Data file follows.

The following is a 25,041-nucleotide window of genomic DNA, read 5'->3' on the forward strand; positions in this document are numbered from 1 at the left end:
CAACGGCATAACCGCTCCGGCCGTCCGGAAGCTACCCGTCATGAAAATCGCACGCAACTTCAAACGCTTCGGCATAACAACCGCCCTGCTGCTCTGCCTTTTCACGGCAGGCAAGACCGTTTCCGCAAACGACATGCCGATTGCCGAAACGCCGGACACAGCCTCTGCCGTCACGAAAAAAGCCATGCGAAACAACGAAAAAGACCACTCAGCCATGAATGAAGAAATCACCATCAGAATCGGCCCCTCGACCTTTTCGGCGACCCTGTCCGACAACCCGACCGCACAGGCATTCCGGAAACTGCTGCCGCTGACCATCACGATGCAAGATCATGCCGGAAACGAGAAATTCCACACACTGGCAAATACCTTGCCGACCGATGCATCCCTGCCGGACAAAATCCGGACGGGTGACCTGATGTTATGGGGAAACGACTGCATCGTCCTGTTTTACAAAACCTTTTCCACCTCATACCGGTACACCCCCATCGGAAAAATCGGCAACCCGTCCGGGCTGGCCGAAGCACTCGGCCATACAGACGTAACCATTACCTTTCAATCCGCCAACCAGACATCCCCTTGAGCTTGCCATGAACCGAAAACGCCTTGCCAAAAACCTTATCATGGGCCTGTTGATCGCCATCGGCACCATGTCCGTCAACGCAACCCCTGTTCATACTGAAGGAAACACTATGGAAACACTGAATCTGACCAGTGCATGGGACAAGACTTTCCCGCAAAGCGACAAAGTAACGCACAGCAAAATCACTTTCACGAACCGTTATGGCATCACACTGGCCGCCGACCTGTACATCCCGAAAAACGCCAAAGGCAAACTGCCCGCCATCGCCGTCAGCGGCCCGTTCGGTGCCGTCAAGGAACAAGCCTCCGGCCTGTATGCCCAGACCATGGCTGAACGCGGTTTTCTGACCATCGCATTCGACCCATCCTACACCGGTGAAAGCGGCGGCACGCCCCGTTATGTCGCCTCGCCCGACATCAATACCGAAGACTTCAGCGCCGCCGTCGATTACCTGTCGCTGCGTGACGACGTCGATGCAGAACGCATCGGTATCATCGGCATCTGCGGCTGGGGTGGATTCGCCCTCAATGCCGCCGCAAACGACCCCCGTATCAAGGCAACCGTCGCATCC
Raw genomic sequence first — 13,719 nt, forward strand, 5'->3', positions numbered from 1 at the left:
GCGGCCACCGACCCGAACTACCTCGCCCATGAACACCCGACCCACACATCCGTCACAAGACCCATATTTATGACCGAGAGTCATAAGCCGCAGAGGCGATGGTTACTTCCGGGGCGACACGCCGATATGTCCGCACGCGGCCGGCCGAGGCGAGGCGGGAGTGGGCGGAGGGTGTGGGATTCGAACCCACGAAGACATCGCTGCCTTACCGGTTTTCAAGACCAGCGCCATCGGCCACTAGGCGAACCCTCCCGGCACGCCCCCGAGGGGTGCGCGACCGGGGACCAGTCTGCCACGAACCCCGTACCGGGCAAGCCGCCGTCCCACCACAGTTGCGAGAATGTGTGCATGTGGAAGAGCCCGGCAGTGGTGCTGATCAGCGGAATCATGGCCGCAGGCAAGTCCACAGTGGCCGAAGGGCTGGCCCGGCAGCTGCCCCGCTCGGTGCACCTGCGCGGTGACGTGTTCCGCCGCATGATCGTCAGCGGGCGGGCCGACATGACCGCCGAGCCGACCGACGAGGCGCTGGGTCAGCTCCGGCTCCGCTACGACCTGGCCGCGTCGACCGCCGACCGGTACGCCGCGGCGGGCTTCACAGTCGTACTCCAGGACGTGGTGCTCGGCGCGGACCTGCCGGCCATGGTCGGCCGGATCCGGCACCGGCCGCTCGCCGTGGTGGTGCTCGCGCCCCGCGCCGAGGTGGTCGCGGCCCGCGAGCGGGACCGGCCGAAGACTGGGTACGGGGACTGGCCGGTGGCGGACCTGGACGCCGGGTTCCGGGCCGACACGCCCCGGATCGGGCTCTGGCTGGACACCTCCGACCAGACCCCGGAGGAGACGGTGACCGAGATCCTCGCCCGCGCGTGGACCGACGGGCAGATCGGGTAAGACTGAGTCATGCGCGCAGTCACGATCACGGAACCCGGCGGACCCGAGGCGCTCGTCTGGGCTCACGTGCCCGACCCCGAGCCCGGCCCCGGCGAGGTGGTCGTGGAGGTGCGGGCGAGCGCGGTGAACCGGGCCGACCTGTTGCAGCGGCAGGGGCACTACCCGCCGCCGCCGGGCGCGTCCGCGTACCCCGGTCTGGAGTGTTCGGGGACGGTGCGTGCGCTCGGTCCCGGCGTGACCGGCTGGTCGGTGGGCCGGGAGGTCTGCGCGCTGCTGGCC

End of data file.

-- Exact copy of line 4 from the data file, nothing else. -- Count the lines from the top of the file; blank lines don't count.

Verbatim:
GCGGCCACCGACCCGAACTACCTCGCCCATGAACACCCGACCCACACATCCGTCACAAGACCCATATTTATGACCGAGAGTCATAAGCCGCAGAGGCGATGGTTACTTCCGGGGCGACACGCCGATATGTCCGCACGCGGCCGGCCGAGGCGAGGCGGGAGTGGGCGGAGGGTGTGGGATTCGAACCCACGAAGACATCGCTGCCTTACCGGTTTTCAAGACCAGCGCCATCGGCCACTAGGCGAACCCTCCCGGCACGCCCCCGAGGGGTGCGCGACCGGGGACCAGTCTGCCACGAACCCCGTACCGGGCAAGCCGCCGTCCCACCACAGTTGCGAGAATGTGTGCATGTGGAAGAGCCCGGCAGTGGTGCTGATCAGCGGAATCATGGCCGCAGGCAAGTCCACAGTGGCCGAAGGGCTGGCCCGGCAGCTGCCCCGCTCGGTGCACCTGCGCGGTGACGTGTTCCGCCGCATGATCGTCAGCGGGCGGGCCGACATGACCGCCGAGCCGACCGACGAGGCGCTGGGTCAGCTCCGGCTCCGCTACGACCTGGCCGCGTCGACCGCCGACCGGTACGCCGCGGCGGGCTTCACAGTCGTACTCCAGGACGTGGTGCTCGGCGCGGACCTGCCGGCCATGGTCGGCCGGATCCGGCACCGGCCGCTCGCCGTGGTGGTGCTCGCGCCCCGCGCCGAGGTGGTCGCGGCCCGCGAGCGGGACCGGCCGAAGACTGGGTACGGGGACTGGCCGGTGGCGGACCTGGACGCCGGGTTCCGGGCCGACACGCCCCGGATCGGGCTCTGGCTGGACACCTCCGACCAGACCCCGGAGGAGACGGTGACCGAGATCCTCGCCCGCGCGTGGACCGACGGGCAGATCGGGTAAGACTGAGTCATGCGCGCAGTCACGATCACGGAACCCGGCGGACCCGAGGCGCTCGTCTGGGCTCACGTGCCCGACCCCGAGCCCGGCCCCGGCGAGGTGGTCGTGGAGGTGCGGGCGAGCGCGGTGAACCGGGCCGACCTGTTGCAGCGGCAGGGGCACTACCCGCCGCCGCCGGGCGCGTCCGCGTACCCCGGTCTGGAGTGTTCGGGGACGGTGCGTGCGCTCGGTCCCGGCGTGACCGGCTGGTCGGTGGGCCGGGAGGTCTGCGCGCTGCTGGCC